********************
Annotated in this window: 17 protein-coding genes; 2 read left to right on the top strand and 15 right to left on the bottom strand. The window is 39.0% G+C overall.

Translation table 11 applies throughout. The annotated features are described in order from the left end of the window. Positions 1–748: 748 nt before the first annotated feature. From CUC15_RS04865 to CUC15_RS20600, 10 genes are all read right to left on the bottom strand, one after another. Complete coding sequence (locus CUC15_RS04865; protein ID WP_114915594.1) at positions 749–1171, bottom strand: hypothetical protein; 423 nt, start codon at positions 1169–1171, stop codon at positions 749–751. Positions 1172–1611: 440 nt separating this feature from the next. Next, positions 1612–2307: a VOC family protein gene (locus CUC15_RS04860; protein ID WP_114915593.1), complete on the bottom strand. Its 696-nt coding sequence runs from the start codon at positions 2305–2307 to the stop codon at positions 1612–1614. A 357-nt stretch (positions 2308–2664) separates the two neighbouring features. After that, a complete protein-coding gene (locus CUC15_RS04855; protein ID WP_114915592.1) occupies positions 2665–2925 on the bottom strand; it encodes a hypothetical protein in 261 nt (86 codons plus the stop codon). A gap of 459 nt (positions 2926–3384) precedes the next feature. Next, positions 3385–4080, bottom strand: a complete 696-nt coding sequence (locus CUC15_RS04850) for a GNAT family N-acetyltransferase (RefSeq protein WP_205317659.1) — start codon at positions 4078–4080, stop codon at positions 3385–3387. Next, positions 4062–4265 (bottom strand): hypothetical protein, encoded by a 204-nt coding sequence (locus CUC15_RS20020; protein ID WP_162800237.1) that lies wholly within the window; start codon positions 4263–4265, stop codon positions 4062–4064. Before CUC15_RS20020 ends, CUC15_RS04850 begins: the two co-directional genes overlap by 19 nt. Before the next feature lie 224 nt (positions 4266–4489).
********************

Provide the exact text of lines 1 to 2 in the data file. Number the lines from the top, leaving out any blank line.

Annotated in this window: 17 protein-coding genes; 2 read left to right on the top strand and 15 right to left on the bottom strand. The window is 39.0% G+C overall.

Translation table 11 applies throughout. The annotated features are described in order from the left end of the window. Positions 1–748: 748 nt before the first annotated feature. From CUC15_RS04865 to CUC15_RS20600, 10 genes are all read right to left on the bottom strand, one after another. Complete coding sequence (locus CUC15_RS04865; protein ID WP_114915594.1) at positions 749–1171, bottom strand: hypothetical protein; 423 nt, start codon at positions 1169–1171, stop codon at positions 749–751. Positions 1172–1611: 440 nt separating this feature from the next. Next, positions 1612–2307: a VOC family protein gene (locus CUC15_RS04860; protein ID WP_114915593.1), complete on the bottom strand. Its 696-nt coding sequence runs from the start codon at positions 2305–2307 to the stop codon at positions 1612–1614. A 357-nt stretch (positions 2308–2664) separates the two neighbouring features. After that, a complete protein-coding gene (locus CUC15_RS04855; protein ID WP_114915592.1) occupies positions 2665–2925 on the bottom strand; it encodes a hypothetical protein in 261 nt (86 codons plus the stop codon). A gap of 459 nt (positions 2926–3384) precedes the next feature. Next, positions 3385–4080, bottom strand: a complete 696-nt coding sequence (locus CUC15_RS04850) for a GNAT family N-acetyltransferase (RefSeq protein WP_205317659.1) — start codon at positions 4078–4080, stop codon at positions 3385–3387. Next, positions 4062–4265 (bottom strand): hypothetical protein, encoded by a 204-nt coding sequence (locus CUC15_RS20020; protein ID WP_162800237.1) that lies wholly within the window; start codon positions 4263–4265, stop codon positions 4062–4064. Before CUC15_RS20020 ends, CUC15_RS04850 begins: the two co-directional genes overlap by 19 nt. Before the next feature lie 224 nt (positions 4266–4489).